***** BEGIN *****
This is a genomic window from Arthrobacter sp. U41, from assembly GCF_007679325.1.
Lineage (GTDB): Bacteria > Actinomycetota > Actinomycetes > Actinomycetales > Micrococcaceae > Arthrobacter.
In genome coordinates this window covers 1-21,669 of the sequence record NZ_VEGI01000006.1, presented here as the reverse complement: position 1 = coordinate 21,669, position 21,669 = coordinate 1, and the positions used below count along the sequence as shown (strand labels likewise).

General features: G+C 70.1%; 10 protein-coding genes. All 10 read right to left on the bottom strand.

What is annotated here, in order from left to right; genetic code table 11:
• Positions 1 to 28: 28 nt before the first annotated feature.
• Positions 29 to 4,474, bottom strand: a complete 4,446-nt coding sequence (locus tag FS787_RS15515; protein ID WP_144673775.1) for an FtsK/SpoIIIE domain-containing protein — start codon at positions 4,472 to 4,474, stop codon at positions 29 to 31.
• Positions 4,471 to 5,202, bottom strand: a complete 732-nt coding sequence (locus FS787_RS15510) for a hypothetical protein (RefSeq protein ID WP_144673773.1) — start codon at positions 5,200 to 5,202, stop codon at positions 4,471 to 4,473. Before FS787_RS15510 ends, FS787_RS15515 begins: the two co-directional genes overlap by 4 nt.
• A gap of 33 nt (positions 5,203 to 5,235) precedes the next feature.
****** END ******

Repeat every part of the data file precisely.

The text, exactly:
This is a genomic window from Arthrobacter sp. U41, from assembly GCF_007679325.1.
Lineage (GTDB): Bacteria > Actinomycetota > Actinomycetes > Actinomycetales > Micrococcaceae > Arthrobacter.
In genome coordinates this window covers 1-21,669 of the sequence record NZ_VEGI01000006.1, presented here as the reverse complement: position 1 = coordinate 21,669, position 21,669 = coordinate 1, and the positions used below count along the sequence as shown (strand labels likewise).

General features: G+C 70.1%; 10 protein-coding genes. All 10 read right to left on the bottom strand.

What is annotated here, in order from left to right; genetic code table 11:
• Positions 1 to 28: 28 nt before the first annotated feature.
• Positions 29 to 4,474, bottom strand: a complete 4,446-nt coding sequence (locus tag FS787_RS15515; protein ID WP_144673775.1) for an FtsK/SpoIIIE domain-containing protein — start codon at positions 4,472 to 4,474, stop codon at positions 29 to 31.
• Positions 4,471 to 5,202, bottom strand: a complete 732-nt coding sequence (locus FS787_RS15510) for a hypothetical protein (RefSeq protein ID WP_144673773.1) — start codon at positions 5,200 to 5,202, stop codon at positions 4,471 to 4,473. Before FS787_RS15510 ends, FS787_RS15515 begins: the two co-directional genes overlap by 4 nt.
• A gap of 33 nt (positions 5,203 to 5,235) precedes the next feature.